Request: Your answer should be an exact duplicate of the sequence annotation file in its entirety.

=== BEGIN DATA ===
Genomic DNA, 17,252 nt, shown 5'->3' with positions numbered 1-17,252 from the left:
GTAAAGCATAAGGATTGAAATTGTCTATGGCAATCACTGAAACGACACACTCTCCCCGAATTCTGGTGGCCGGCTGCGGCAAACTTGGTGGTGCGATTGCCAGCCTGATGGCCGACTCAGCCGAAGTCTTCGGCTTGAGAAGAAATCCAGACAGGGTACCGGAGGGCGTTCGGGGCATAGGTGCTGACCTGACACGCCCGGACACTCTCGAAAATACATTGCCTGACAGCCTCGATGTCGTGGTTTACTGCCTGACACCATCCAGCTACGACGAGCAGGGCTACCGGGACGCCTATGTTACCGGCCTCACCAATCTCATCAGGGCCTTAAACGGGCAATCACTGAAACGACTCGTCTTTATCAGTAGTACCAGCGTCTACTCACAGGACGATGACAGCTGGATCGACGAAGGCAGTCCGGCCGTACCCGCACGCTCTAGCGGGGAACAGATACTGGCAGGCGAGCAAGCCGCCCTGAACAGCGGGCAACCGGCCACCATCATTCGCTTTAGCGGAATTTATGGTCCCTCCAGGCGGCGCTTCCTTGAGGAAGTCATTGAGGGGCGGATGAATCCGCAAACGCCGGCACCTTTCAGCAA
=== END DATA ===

Genomic DNA, 17,252 nt, shown 5'->3' with positions numbered 1-17,252 from the left:
GTAAAGCATAAGGATTGAAATTGTCTATGGCAATCACTGAAACGACACACTCTCCCCGAATTCTGGTGGCCGGCTGCGGCAAACTTGGTGGTGCGATTGCCAGCCTGATGGCCGACTCAGCCGAAGTCTTCGGCTTGAGAAGAAATCCAGACAGGGTACCGGAGGGCGTTCGGGGCATAGGTGCTGACCTGACACGCCCGGACACTCTCGAAAATACATTGCCTGACAGCCTCGATGTCGTGGTTTACTGCCTGACACCATCCAGCTACGACGAGCAGGGCTACCGGGACGCCTATGTTACCGGCCTCACCAATCTCATCAGGGCCTTAAACGGGCAATCACTGAAACGACTCGTCTTTATCAGTAGTACCAGCGTCTACTCACAGGACGATGACAGCTGGATCGACGAAGGCAGTCCGGCCGTACCCGCACGCTCTAGCGGGGAACAGATACTGGCAGGCGAGCAAGCCGCCCTGAACAGCGGGCAACCGGCCACCATCATTCGCTTTAGCGGAATTTATGGTCCCTCCAGGCGGCGCTTCCTTGAGGAAGTCATTGAGGGGCGGATGAATCCGCAAACGCCGGCACCTTTCAGCAA